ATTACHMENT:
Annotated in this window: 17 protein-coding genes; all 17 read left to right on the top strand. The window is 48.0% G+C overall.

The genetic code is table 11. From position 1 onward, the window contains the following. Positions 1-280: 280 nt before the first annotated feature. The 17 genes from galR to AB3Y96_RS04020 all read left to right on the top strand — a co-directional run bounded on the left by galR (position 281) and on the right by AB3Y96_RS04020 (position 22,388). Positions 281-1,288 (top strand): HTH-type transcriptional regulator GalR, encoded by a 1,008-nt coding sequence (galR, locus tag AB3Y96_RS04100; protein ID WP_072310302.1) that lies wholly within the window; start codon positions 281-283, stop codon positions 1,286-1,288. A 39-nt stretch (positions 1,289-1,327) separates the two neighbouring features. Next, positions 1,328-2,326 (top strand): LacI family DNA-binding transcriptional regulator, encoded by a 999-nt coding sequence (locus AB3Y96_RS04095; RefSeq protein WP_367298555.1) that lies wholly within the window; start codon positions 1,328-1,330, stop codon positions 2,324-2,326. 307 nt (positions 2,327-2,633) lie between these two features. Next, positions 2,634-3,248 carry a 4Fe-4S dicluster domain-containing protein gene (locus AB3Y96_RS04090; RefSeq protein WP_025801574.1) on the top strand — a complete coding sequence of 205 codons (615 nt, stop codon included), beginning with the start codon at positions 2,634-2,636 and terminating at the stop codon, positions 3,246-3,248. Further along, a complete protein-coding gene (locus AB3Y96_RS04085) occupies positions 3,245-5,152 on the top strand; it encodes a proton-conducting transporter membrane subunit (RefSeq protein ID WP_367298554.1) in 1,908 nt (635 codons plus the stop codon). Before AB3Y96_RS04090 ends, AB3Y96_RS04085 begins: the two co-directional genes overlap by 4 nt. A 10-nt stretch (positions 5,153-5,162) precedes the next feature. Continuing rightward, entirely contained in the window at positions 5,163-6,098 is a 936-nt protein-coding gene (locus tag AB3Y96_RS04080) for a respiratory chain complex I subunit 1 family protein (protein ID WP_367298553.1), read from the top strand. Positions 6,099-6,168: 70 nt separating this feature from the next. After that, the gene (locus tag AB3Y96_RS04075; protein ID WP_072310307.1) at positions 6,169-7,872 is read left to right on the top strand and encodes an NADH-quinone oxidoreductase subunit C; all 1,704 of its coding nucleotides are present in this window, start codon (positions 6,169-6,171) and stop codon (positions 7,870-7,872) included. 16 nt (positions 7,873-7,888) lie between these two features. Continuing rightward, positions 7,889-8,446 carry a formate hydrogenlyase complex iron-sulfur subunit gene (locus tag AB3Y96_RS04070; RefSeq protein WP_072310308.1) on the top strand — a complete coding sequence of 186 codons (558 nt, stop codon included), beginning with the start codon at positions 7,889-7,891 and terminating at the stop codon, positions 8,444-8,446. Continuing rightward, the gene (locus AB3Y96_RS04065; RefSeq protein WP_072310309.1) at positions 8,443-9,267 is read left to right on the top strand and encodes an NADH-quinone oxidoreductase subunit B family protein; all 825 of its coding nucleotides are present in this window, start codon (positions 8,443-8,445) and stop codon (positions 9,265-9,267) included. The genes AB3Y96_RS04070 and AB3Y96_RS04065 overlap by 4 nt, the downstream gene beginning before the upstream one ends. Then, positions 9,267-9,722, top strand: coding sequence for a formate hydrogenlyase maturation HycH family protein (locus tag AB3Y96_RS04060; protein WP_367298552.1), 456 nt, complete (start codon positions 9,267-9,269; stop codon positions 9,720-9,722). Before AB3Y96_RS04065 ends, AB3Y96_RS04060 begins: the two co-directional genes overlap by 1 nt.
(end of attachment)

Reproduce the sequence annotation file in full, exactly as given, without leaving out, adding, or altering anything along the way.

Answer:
Annotated in this window: 17 protein-coding genes; all 17 read left to right on the top strand. The window is 48.0% G+C overall.

The genetic code is table 11. From position 1 onward, the window contains the following. Positions 1-280: 280 nt before the first annotated feature. The 17 genes from galR to AB3Y96_RS04020 all read left to right on the top strand — a co-directional run bounded on the left by galR (position 281) and on the right by AB3Y96_RS04020 (position 22,388). Positions 281-1,288 (top strand): HTH-type transcriptional regulator GalR, encoded by a 1,008-nt coding sequence (galR, locus tag AB3Y96_RS04100; protein ID WP_072310302.1) that lies wholly within the window; start codon positions 281-283, stop codon positions 1,286-1,288. A 39-nt stretch (positions 1,289-1,327) separates the two neighbouring features. Next, positions 1,328-2,326 (top strand): LacI family DNA-binding transcriptional regulator, encoded by a 999-nt coding sequence (locus AB3Y96_RS04095; RefSeq protein WP_367298555.1) that lies wholly within the window; start codon positions 1,328-1,330, stop codon positions 2,324-2,326. 307 nt (positions 2,327-2,633) lie between these two features. Next, positions 2,634-3,248 carry a 4Fe-4S dicluster domain-containing protein gene (locus AB3Y96_RS04090; RefSeq protein WP_025801574.1) on the top strand — a complete coding sequence of 205 codons (615 nt, stop codon included), beginning with the start codon at positions 2,634-2,636 and terminating at the stop codon, positions 3,246-3,248. Further along, a complete protein-coding gene (locus AB3Y96_RS04085) occupies positions 3,245-5,152 on the top strand; it encodes a proton-conducting transporter membrane subunit (RefSeq protein ID WP_367298554.1) in 1,908 nt (635 codons plus the stop codon). Before AB3Y96_RS04090 ends, AB3Y96_RS04085 begins: the two co-directional genes overlap by 4 nt. A 10-nt stretch (positions 5,153-5,162) precedes the next feature. Continuing rightward, entirely contained in the window at positions 5,163-6,098 is a 936-nt protein-coding gene (locus tag AB3Y96_RS04080) for a respiratory chain complex I subunit 1 family protein (protein ID WP_367298553.1), read from the top strand. Positions 6,099-6,168: 70 nt separating this feature from the next. After that, the gene (locus tag AB3Y96_RS04075; protein ID WP_072310307.1) at positions 6,169-7,872 is read left to right on the top strand and encodes an NADH-quinone oxidoreductase subunit C; all 1,704 of its coding nucleotides are present in this window, start codon (positions 6,169-6,171) and stop codon (positions 7,870-7,872) included. 16 nt (positions 7,873-7,888) lie between these two features. Continuing rightward, positions 7,889-8,446 carry a formate hydrogenlyase complex iron-sulfur subunit gene (locus tag AB3Y96_RS04070; RefSeq protein WP_072310308.1) on the top strand — a complete coding sequence of 186 codons (558 nt, stop codon included), beginning with the start codon at positions 7,889-7,891 and terminating at the stop codon, positions 8,444-8,446. Continuing rightward, the gene (locus AB3Y96_RS04065; RefSeq protein WP_072310309.1) at positions 8,443-9,267 is read left to right on the top strand and encodes an NADH-quinone oxidoreductase subunit B family protein; all 825 of its coding nucleotides are present in this window, start codon (positions 8,443-8,445) and stop codon (positions 9,265-9,267) included. The genes AB3Y96_RS04070 and AB3Y96_RS04065 overlap by 4 nt, the downstream gene beginning before the upstream one ends. Then, positions 9,267-9,722, top strand: coding sequence for a formate hydrogenlyase maturation HycH family protein (locus tag AB3Y96_RS04060; protein WP_367298552.1), 456 nt, complete (start codon positions 9,267-9,269; stop codon positions 9,720-9,722). Before AB3Y96_RS04065 ends, AB3Y96_RS04060 begins: the two co-directional genes overlap by 1 nt.